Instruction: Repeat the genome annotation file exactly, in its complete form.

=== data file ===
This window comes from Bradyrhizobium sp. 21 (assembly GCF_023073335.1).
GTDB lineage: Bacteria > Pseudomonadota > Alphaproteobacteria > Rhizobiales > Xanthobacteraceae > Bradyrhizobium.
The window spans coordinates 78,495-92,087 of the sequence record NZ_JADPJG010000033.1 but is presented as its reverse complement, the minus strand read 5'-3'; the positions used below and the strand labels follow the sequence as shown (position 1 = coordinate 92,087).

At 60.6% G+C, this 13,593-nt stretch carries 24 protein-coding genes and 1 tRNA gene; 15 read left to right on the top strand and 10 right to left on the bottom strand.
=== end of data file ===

This window comes from Bradyrhizobium sp. 21 (assembly GCF_023073335.1).
GTDB lineage: Bacteria > Pseudomonadota > Alphaproteobacteria > Rhizobiales > Xanthobacteraceae > Bradyrhizobium.
The window spans coordinates 78,495-92,087 of the sequence record NZ_JADPJG010000033.1 but is presented as its reverse complement, the minus strand read 5'-3'; the positions used below and the strand labels follow the sequence as shown (position 1 = coordinate 92,087).

At 60.6% G+C, this 13,593-nt stretch carries 24 protein-coding genes and 1 tRNA gene; 15 read left to right on the top strand and 10 right to left on the bottom strand.